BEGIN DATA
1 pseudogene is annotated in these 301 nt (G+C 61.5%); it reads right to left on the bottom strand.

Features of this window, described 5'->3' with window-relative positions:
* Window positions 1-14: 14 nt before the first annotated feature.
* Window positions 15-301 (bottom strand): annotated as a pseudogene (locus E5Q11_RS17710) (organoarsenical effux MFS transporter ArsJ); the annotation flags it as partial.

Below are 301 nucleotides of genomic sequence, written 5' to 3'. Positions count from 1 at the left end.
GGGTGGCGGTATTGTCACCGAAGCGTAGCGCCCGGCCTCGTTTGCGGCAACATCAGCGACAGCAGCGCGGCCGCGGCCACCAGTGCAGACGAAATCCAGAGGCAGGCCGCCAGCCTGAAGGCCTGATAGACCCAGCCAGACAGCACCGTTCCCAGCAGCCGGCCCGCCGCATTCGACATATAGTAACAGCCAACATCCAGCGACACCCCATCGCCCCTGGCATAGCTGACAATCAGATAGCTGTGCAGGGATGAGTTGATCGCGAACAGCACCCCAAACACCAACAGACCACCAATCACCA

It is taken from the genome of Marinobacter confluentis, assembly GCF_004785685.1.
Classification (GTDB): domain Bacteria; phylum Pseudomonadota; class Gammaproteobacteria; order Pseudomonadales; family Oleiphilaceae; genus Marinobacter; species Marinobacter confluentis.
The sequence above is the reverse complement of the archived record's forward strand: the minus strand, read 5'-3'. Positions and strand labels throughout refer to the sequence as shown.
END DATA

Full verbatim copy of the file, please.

1 pseudogene is annotated in these 301 nt (G+C 61.5%); it reads right to left on the bottom strand.

Features of this window, described 5'->3' with window-relative positions:
* Window positions 1-14: 14 nt before the first annotated feature.
* Window positions 15-301 (bottom strand): annotated as a pseudogene (locus E5Q11_RS17710) (organoarsenical effux MFS transporter ArsJ); the annotation flags it as partial.

Below are 301 nucleotides of genomic sequence, written 5' to 3'. Positions count from 1 at the left end.
GGGTGGCGGTATTGTCACCGAAGCGTAGCGCCCGGCCTCGTTTGCGGCAACATCAGCGACAGCAGCGCGGCCGCGGCCACCAGTGCAGACGAAATCCAGAGGCAGGCCGCCAGCCTGAAGGCCTGATAGACCCAGCCAGACAGCACCGTTCCCAGCAGCCGGCCCGCCGCATTCGACATATAGTAACAGCCAACATCCAGCGACACCCCATCGCCCCTGGCATAGCTGACAATCAGATAGCTGTGCAGGGATGAGTTGATCGCGAACAGCACCCCAAACACCAACAGACCACCAATCACCA

It is taken from the genome of Marinobacter confluentis, assembly GCF_004785685.1.
Classification (GTDB): domain Bacteria; phylum Pseudomonadota; class Gammaproteobacteria; order Pseudomonadales; family Oleiphilaceae; genus Marinobacter; species Marinobacter confluentis.
The sequence above is the reverse complement of the archived record's forward strand: the minus strand, read 5'-3'. Positions and strand labels throughout refer to the sequence as shown.